Montpelier Historic Downtown Walking Tour
Bank of Montpelier's Impact on Local Banking History
Residents of Bear Lake county have discussed the Butch Cassidy bank robbery for years with varied endings. Not unlike fishermen's boastings, tales of the exact amount of Butch's loot will be haggled over for years. Besides Butch's notorious Montpelier heist, it is interesting to note the other contributions that the "Bank of Montpelier" lent to the Bear Lake history. "The Bank of Montpelier" was established a centennial ago in April 1891 with G.C. Gray. The bank received the first Idaho state charter and opened doors in the building that Mountain Litho presently occupies.
The bank moved west and across Washington Street and built a brick building in the early 1900's. Severe financial problems arose in the 1920's which closed its doors, forcing the need for immediate alternative banking. After many months and several meetings, the Eccles-Browning Bank based in Ogden, Utah opened for business at the same brick building in August 1925.
Eccles-Browning Bank later changed its name to Find Security Bank of Montpelier. The new bank continued to use the first charter of the state of Idaho throughout the 1930's until the First Security Banking system received a national charter. When First Security Bank vacated the February 1963. Tri-State Bank & Trust began banking operations in the building until it merged with Zions Bank in 1997.
Although Butch probably will be best known for making the "Bank of Montpelier" notable, Montpelier's first bank continues to have a profound impact on Bear Lake's banking history.
Research and photographs from 1908 show the old Y.M.C.A. building that was built by Edward Burgoyne in 1889. John Newton Downing purchased the building from Edward Burgoyne in 1901. Mr. Downing remodeled it and named it the Burgoyne Hotel. He operated it for years. By 1916, it was moved around the corner and a red brick building was built in its place.
Downing joined this new red brick building to the adjacent gray stone building, added a lobby, and the two buildings became the new Burgoyne Hotel. The new hotel was beautiful and efficiently run. After Downing died, his grandson Paul Newton Richardson ran the hotel. In the late 1950's the hotel was purchased by Cliff Jewell and J. Rodney Ream. They modernized the hotel and built several apartments in it. It operated primarily as a hotel for railroaders. Most nights, its 88 rooms were all filled.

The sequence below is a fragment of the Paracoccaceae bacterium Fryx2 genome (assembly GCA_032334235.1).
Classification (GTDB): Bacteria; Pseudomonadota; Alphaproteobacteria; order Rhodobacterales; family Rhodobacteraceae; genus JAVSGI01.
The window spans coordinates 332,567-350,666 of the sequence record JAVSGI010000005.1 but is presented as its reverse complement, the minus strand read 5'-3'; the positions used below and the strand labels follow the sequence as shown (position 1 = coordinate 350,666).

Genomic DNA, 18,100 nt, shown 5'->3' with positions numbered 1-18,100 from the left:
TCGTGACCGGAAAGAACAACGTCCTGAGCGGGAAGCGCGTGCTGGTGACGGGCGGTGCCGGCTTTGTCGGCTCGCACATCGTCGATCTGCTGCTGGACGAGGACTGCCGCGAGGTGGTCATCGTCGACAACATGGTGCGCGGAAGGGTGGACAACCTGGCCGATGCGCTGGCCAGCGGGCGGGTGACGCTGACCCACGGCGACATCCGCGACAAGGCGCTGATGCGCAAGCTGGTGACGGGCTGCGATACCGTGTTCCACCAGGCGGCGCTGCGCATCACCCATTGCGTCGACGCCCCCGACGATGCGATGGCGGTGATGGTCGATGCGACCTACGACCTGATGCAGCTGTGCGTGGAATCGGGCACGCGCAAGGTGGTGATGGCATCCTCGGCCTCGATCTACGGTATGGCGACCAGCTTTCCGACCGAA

The Burgoyne Cafe was a part of the original Burgoyne Hotel, built in 1915. Jim McKee was one of the early owners and the cafe was highly patronized by railroad men and was also a favorite of local residents. One of the famous events that occurred in the cafe happened on February 4, 1922.
Gustafas Thanos and his partner attempted a payroll robbery at the coal miners in Oakley. Wyoming. The robbers escaped and spent the night at the Burgoyne Hotel in room #26. The next morning as the robbers sat down for breakfast in the Burgoyne Cafe, police chief John Hillier tried to arrest them. Thanos, in the ensuing gun battle emptied his gun. Both bandits were shot and killed resisting arrest.
The Burgoyne Pharmacy was part of the Burgoyne Hotel complex. The complex included the pharmacy, the hotel and the café.Inside the hotel lobby, doors opened to the Burgoyne Pharmacy in the west wing and the Burgoyne Café in the east wing. Paul and Louise Adams were one of the early owners of the pharmacy. Their son, Fred Adams, founded the Shakespearean Festival in Cedar City. Utah.
The pharmacy was famous for its soda fountain. The soda fountain counter was a meeting place for well-dressed ladies of the time. Those same ladies frequented the jewelry store next door. Many of the old timers in the community bought their wedding rings there. They knew it as the Kammerath Jewelry Store.